Marius

269 A.D.

There's next to nothing to be said for Marius because his reign was so short. The historian Eutropius writing about a hundred years after his death records his reign as lasting all of three days. Aurelius Victor, another historian contemporary to Eutropius, has him murdered the following day. This is of course hyperbole as evidenced in the fact that relatively many coins of him survive. The man was a blacksmith and how he made the jump from that lowly career to becoming an emperor, however short his tenure, should be worth its own "Movie of the Week" award. He succeeded Laelianus, another short-lived emperor, when the undisciplined troops under his command were told to hold their positions following an initially successful attack on barbarian-controlled Mainz. The soldiers wanted to recover war loot and wouldn't be held back by Laelianus so they murdered him and named the head rabble-rouser, Marius, as their next emperor.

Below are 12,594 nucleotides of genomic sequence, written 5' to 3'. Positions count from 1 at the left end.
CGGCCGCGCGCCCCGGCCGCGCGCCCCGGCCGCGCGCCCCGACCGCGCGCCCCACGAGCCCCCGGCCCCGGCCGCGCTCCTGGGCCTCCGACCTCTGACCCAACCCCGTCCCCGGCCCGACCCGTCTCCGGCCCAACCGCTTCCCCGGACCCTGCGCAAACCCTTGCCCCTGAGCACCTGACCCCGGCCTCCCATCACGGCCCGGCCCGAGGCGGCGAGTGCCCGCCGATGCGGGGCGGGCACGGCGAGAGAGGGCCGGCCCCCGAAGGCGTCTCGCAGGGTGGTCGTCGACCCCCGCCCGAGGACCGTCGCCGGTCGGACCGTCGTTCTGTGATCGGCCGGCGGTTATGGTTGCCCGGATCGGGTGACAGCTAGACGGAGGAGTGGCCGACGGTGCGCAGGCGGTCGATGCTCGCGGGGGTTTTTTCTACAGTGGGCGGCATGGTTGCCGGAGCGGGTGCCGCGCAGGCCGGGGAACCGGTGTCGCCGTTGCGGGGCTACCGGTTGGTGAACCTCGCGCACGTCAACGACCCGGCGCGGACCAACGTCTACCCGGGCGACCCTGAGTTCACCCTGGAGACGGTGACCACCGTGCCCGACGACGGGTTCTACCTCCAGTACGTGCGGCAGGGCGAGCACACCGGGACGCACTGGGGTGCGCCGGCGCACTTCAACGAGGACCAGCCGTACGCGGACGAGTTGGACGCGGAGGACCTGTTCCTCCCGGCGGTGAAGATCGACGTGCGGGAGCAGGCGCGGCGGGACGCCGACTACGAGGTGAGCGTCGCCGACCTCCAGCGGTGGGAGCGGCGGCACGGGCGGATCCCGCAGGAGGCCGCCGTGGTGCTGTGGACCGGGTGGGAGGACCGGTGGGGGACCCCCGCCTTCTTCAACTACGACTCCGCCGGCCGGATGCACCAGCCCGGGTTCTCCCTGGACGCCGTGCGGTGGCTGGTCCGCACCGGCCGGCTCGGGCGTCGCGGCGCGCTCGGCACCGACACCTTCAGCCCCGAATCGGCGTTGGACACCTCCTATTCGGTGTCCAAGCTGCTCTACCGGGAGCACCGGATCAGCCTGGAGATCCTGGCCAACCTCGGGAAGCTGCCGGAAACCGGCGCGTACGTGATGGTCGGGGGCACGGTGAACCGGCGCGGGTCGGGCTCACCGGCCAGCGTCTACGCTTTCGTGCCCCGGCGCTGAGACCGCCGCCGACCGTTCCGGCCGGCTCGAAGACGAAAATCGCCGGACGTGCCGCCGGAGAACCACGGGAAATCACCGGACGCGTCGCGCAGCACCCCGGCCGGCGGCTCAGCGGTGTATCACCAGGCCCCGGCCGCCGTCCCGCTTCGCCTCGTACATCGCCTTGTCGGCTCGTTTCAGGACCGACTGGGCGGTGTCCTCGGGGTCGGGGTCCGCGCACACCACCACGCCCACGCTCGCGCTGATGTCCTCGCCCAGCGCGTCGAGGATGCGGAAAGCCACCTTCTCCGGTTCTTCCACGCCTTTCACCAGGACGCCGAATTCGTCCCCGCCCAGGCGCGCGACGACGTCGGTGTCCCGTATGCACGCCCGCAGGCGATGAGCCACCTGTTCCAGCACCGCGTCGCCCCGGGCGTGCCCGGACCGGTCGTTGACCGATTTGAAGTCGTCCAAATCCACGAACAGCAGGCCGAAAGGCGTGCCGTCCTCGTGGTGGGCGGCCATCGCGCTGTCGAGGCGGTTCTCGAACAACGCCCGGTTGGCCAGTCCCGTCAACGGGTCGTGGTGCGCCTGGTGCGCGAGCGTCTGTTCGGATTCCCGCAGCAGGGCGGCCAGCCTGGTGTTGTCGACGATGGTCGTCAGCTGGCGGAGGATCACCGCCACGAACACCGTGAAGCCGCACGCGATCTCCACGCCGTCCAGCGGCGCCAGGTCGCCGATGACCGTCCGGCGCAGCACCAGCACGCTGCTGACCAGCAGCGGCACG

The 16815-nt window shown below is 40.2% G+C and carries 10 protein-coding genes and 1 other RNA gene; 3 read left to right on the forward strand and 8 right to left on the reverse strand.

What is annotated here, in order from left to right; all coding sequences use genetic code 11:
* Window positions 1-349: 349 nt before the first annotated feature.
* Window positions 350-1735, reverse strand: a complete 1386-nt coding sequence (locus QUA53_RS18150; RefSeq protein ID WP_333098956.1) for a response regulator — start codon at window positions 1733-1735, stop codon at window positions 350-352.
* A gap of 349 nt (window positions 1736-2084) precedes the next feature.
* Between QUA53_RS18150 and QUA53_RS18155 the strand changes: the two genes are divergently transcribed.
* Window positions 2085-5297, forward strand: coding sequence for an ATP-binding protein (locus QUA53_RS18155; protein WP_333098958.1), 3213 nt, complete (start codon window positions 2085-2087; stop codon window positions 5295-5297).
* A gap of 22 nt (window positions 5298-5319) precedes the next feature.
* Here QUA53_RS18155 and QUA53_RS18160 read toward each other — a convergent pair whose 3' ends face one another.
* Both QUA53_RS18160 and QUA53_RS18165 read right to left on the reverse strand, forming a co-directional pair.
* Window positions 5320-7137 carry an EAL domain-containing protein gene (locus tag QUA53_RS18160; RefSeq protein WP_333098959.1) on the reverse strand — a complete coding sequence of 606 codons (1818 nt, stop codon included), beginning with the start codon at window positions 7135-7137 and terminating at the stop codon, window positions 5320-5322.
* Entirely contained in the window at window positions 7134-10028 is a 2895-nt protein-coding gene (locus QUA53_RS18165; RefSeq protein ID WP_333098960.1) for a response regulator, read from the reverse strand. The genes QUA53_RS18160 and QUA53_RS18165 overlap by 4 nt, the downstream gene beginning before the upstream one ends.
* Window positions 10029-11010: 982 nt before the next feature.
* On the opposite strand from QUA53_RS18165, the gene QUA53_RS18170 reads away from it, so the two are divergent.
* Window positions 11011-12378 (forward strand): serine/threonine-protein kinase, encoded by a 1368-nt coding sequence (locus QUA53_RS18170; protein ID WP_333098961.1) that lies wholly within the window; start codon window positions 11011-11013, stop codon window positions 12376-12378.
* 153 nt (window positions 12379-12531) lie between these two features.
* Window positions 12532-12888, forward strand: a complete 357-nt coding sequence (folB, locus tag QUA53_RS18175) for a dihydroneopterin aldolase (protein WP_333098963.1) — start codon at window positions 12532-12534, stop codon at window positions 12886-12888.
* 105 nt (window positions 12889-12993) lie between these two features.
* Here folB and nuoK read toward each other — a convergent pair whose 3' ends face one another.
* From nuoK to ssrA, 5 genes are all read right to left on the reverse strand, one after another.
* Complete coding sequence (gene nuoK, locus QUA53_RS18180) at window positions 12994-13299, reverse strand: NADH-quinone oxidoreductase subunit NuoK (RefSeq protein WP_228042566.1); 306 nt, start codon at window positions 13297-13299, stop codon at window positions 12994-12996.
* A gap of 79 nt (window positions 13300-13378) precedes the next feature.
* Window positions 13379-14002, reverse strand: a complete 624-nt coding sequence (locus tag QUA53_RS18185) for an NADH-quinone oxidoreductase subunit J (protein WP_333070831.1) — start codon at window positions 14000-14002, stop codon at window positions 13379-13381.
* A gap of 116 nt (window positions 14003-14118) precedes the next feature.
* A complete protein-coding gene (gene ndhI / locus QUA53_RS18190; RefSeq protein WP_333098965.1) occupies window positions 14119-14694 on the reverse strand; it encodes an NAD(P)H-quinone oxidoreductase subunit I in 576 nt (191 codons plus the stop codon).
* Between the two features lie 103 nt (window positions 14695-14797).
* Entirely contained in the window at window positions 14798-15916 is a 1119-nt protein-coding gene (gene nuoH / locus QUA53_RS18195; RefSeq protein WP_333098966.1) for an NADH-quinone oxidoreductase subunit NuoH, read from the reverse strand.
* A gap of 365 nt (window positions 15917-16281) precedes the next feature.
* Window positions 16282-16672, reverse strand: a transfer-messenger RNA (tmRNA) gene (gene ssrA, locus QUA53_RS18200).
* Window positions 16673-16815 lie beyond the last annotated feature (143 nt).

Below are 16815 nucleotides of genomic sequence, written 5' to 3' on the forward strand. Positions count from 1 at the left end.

AE Antoninianus

RIC 5, Cohen 6 AE Antoninianus Obv: IMPCMARIVSPFAVG; radiate head right.
Rev: CONCORDIAMILITVM; clasped hands.


RIC 7, Cohen 4 AE Antoninianus Obv: IMPCMARIVSPFAVG; Radiate, draped and cuirassed bust right.
Rev: CONCORDIAMILITVM; Clasped hands. Lot sold for $270 4/1/01.


RIC 10, Cohen 13 AE Antoninianus Obv: IMPCMARIVSPFAVG; radiate head right.
Rev: SAECFELICITAS; Felicitas standing left holding cornucopia and scepter. Lot sold for $123 1/18/02.


RIC 17, Cohen 19 AE Antoninianus Obv: IMPCMAVRMARIVSAVG, Radiate, cuirassed bust right.
Rev: VICTORIAAVG, Victory standing left, holding wreath and palm. Lot sold for $150 4/1/01.


RIC 18 AE Antoninianus Obv: IMPCMAVRMARIVSAVG, radiate, draped and cuirassed bust right.
Rev: VICTORIAAVG, Victory running right, holding wreath and palm.